So you're filing your business taxes, and your CPA tells you that you owe millions to the government. Never a fun conversation to have, right?! Well, we have a few tricks up our sleeve to help you save on those taxes, and in today's blog post, we're looking at one of them.
The mysterious "owner draws"
Owner draws are a challenging subject for anyone without an accounting degree to understand. In fact, I've seen a lot of accountants struggle with them as well.
Here's what you need to know: when you spend money, your bookkeeper will see that transaction and classify it to an account.
Your bookkeeper will ultimately classify the transaction as a write-off or as an owner draw. Transactions that are considered write-offs are actual business expenses like marketing, insurance, and rent.
Owner draws are when you buy something personal with business money. Unfortunately, you're not allowed to write those transactions off.
Here's the problem:
Your bookkeeper has to guess at times. For example, what if you go out to eat? Did you take an employee or a client with you? If so, it's a business expense. Or did you buy groceries for your family? That would be an owner draw.
You do not want actual business expenses that you can write off to end up in the owner draw account. If that happens, you're going to pay more taxes than you should.
Here's the fix:
Step #1: Have your accountant open QuickBooks.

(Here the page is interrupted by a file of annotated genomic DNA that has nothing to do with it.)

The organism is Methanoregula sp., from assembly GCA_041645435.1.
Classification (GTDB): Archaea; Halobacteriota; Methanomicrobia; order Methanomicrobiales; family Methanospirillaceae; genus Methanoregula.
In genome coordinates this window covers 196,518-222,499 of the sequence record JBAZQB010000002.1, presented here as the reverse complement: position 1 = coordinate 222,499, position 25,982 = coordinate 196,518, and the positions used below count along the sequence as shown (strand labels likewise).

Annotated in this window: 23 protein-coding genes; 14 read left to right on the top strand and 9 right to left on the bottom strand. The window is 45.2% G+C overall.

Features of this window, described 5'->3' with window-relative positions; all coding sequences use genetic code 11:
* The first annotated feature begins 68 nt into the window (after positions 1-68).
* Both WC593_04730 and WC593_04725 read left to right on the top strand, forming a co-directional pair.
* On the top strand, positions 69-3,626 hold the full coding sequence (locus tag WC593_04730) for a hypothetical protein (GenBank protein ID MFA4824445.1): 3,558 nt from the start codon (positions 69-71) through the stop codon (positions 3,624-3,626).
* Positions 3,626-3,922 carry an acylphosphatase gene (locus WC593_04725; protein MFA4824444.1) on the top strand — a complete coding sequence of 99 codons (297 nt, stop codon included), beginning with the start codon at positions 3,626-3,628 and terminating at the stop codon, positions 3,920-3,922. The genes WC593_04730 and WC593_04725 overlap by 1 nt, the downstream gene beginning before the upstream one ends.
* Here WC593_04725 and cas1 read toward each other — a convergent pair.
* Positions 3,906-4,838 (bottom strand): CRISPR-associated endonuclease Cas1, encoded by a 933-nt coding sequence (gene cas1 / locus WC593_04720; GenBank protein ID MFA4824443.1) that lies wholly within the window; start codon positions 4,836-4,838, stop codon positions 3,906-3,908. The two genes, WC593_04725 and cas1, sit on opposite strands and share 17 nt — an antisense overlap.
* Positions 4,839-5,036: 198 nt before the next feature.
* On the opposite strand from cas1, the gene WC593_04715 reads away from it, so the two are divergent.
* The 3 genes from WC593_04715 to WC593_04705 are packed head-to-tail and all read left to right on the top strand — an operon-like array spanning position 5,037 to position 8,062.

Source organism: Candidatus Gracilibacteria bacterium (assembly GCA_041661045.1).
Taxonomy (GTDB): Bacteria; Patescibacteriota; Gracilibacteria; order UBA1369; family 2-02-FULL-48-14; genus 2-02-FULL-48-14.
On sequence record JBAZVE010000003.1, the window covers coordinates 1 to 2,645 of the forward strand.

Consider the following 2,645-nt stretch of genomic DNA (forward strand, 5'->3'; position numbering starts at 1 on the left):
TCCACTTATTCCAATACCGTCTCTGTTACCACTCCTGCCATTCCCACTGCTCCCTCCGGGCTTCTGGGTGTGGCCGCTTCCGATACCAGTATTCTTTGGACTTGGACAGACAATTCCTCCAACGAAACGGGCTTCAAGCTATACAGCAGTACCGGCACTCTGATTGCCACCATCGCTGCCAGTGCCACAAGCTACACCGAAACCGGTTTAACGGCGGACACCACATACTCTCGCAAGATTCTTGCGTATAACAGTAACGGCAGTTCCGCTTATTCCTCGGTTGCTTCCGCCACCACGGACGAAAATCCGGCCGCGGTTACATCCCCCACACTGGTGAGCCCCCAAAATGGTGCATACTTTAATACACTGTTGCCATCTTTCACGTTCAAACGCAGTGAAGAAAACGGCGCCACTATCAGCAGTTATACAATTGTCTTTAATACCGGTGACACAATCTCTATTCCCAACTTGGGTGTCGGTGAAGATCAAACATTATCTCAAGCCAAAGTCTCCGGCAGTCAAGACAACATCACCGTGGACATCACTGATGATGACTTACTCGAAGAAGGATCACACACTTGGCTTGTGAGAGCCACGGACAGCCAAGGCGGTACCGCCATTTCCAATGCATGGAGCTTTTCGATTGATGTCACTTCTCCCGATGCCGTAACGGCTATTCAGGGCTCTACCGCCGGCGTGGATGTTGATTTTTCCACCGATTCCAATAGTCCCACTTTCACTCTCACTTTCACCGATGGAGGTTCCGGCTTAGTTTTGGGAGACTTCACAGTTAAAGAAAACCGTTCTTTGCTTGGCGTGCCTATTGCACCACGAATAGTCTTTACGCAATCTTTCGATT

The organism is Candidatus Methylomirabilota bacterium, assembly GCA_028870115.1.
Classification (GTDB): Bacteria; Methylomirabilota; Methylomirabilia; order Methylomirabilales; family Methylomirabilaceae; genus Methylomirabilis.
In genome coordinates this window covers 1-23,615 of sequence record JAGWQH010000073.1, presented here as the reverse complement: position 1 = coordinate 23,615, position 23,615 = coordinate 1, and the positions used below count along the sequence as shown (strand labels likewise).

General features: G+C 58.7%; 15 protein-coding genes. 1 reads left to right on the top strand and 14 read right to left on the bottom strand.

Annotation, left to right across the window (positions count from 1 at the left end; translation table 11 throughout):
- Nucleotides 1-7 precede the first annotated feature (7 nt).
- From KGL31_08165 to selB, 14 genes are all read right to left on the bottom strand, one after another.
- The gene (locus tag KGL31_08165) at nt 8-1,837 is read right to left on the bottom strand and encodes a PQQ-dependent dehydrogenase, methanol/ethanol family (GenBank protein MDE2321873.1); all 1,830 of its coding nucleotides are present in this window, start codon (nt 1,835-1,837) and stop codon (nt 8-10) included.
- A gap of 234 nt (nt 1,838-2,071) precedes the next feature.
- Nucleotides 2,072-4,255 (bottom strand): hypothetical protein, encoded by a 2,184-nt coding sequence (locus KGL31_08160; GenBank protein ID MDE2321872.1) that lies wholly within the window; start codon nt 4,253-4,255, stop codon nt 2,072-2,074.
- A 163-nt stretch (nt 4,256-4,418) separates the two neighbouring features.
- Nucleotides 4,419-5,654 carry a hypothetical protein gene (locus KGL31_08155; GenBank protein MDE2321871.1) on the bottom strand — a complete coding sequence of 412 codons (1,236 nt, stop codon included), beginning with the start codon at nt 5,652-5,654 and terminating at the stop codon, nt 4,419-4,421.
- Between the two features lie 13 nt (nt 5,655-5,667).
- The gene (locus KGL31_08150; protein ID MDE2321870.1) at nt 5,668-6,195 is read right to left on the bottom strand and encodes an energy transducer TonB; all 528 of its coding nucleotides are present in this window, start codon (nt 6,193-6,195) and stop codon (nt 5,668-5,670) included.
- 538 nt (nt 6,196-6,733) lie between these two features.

Step #2: Open the balance sheet as of December 31st, 2018 (or whatever the last day of your fiscal year is).
Step #3: Scroll down to the bottom of the report which is labeled "Equity."
Step #4: Find the account that tracks your owner draws. It could be named member draws, owner draws, member distributions, shareholder distributions, etc. Whoever set up the QuickBooks file will have named it.
Step #5: Click the amount for that account so that you can drill into its history.
Step #6: Print off the report you see. Note: the transactions you're looking at on this page represent every transaction your bookkeeper tagged as an owner draw.
Step #7: Review each transaction and highlight each one that was an actual business expense. Write a note to your accountant on the report and identify what the expense was for.
Business Tax Saving Tips
I did this once for a new client who was slated to pay over $100,000 in taxes one year. After reviewing all of the assumed owner draws, we were able to reduce his tax liability by nearly $10,000. Not bad for a few hours of work.